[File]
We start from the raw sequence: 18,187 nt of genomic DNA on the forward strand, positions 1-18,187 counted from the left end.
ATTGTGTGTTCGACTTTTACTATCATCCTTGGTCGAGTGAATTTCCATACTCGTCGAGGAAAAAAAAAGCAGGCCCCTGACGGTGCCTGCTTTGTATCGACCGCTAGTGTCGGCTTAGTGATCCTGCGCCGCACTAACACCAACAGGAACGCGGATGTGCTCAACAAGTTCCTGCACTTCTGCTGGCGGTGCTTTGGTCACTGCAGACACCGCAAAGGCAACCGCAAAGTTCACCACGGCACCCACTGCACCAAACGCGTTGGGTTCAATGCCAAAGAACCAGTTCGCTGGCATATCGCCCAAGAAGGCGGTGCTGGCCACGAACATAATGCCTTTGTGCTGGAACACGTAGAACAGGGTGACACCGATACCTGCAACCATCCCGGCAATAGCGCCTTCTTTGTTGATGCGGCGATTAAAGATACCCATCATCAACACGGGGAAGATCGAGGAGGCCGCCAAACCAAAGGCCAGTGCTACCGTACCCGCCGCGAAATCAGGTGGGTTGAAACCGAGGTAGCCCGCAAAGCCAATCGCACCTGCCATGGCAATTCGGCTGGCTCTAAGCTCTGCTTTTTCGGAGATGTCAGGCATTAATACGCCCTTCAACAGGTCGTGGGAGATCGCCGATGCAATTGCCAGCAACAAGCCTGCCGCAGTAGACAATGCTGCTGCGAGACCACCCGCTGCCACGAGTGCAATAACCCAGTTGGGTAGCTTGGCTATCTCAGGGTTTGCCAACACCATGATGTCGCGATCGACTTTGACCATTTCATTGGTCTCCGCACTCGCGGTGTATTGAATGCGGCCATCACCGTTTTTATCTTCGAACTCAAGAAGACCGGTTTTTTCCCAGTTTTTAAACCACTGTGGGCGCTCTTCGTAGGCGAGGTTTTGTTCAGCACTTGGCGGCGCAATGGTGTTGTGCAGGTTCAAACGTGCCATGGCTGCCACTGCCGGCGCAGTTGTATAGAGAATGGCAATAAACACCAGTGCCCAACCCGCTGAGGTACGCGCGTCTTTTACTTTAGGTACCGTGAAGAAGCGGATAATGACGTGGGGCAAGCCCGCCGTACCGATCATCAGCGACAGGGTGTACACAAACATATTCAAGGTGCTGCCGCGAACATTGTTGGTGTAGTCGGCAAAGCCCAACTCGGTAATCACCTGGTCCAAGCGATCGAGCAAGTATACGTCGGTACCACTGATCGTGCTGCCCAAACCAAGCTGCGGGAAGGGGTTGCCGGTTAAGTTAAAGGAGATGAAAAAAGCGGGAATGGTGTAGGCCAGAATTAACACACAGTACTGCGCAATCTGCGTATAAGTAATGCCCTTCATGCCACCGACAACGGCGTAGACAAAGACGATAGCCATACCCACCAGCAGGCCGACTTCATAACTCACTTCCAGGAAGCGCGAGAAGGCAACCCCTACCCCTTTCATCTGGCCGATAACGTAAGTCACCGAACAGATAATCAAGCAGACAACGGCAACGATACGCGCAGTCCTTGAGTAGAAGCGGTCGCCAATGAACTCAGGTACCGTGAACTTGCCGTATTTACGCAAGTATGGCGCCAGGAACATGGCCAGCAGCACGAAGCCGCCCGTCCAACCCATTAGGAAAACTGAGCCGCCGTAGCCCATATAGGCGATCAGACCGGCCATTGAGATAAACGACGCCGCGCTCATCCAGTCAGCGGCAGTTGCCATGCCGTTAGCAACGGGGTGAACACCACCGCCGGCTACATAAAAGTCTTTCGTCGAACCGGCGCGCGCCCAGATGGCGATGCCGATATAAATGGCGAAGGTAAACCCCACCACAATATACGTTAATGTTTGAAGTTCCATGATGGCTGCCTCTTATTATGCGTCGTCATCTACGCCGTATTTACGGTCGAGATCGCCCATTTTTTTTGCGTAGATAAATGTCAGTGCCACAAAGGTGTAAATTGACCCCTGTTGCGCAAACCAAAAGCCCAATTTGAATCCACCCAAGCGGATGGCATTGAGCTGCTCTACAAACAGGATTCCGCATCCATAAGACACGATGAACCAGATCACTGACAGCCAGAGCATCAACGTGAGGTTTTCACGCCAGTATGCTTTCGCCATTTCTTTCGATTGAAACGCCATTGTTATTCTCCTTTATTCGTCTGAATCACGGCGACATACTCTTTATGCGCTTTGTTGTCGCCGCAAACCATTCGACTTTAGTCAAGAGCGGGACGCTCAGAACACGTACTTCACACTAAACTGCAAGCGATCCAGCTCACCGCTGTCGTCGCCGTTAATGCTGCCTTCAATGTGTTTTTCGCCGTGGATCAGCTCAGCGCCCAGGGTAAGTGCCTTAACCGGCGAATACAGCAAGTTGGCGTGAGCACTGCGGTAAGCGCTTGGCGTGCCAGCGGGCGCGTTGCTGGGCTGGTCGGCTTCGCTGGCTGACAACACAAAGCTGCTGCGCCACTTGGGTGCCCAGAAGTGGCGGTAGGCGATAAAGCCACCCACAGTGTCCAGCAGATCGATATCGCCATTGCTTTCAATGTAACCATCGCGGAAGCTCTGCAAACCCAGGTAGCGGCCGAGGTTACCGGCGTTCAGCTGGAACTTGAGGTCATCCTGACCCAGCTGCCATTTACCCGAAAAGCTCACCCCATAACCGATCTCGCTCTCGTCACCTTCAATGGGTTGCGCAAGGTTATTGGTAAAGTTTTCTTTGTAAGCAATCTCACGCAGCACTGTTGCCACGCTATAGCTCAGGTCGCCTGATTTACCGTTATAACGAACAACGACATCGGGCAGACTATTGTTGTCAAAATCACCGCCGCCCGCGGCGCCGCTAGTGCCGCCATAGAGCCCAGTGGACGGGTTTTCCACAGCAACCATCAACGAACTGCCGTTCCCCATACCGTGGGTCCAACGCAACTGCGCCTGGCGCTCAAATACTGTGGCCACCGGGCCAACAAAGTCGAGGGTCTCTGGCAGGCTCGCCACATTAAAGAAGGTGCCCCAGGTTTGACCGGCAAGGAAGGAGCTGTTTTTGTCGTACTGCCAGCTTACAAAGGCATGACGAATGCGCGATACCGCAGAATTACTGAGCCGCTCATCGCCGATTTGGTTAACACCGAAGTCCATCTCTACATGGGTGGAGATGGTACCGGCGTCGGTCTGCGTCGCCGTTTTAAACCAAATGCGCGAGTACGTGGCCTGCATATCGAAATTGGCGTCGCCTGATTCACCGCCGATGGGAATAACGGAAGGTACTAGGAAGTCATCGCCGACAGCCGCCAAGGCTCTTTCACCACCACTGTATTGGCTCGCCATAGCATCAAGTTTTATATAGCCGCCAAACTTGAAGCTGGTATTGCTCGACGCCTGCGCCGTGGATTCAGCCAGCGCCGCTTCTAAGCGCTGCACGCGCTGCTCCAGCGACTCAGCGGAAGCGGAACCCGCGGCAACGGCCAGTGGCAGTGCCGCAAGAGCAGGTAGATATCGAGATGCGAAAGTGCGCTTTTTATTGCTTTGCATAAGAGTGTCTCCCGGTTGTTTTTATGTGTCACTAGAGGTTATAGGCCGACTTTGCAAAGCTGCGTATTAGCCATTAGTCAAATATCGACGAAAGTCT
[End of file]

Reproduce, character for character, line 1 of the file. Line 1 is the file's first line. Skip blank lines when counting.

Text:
We start from the raw sequence: 18,187 nt of genomic DNA on the forward strand, positions 1-18,187 counted from the left end.